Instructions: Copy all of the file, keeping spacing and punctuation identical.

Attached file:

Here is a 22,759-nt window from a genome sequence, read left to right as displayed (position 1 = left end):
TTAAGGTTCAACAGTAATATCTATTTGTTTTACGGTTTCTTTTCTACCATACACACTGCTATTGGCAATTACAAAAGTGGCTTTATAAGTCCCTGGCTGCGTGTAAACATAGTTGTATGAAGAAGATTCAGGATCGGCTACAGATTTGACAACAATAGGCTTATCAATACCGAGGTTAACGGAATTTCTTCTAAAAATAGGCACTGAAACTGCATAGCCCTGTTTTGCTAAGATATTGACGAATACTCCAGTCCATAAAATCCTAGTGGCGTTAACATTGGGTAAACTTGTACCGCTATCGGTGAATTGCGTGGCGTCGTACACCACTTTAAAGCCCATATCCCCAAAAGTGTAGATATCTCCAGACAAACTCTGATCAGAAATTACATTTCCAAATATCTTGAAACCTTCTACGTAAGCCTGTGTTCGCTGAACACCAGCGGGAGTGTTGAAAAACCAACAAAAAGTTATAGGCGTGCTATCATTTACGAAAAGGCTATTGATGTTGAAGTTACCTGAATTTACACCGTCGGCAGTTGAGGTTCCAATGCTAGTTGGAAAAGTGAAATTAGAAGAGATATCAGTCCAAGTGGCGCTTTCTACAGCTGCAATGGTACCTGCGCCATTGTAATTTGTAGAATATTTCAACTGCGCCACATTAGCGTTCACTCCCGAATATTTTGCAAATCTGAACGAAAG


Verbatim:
Here is a 22,759-nt window from a genome sequence, read left to right as displayed (position 1 = left end):
TTAAGGTTCAACAGTAATATCTATTTGTTTTACGGTTTCTTTTCTACCATACACACTGCTATTGGCAATTACAAAAGTGGCTTTATAAGTCCCTGGCTGCGTGTAAACATAGTTGTATGAAGAAGATTCAGGATCGGCTACAGATTTGACAACAATAGGCTTATCAATACCGAGGTTAACGGAATTTCTTCTAAAAATAGGCACTGAAACTGCATAGCCCTGTTTTGCTAAGATATTGACGAATACTCCAGTCCATAAAATCCTAGTGGCGTTAACATTGGGTAAACTTGTACCGCTATCGGTGAATTGCGTGGCGTCGTACACCACTTTAAAGCCCATATCCCCAAAAGTGTAGATATCTCCAGACAAACTCTGATCAGAAATTACATTTCCAAATATCTTGAAACCTTCTACGTAAGCCTGTGTTCGCTGAACACCAGCGGGAGTGTTGAAAAACCAACAAAAAGTTATAGGCGTGCTATCATTTACGAAAAGGCTATTGATGTTGAAGTTACCTGAATTTACACCGTCGGCAGTTGAGGTTCCAATGCTAGTTGGAAAAGTGAAATTAGAAGAGATATCAGTCCAAGTGGCGCTTTCTACAGCTGCAATGGTACCTGCGCCATTGTAATTTGTAGAATATTTCAACTGCGCCACATTAGCGTTCACTCCCGAATATTTTGCAAATCTGAACGAAAG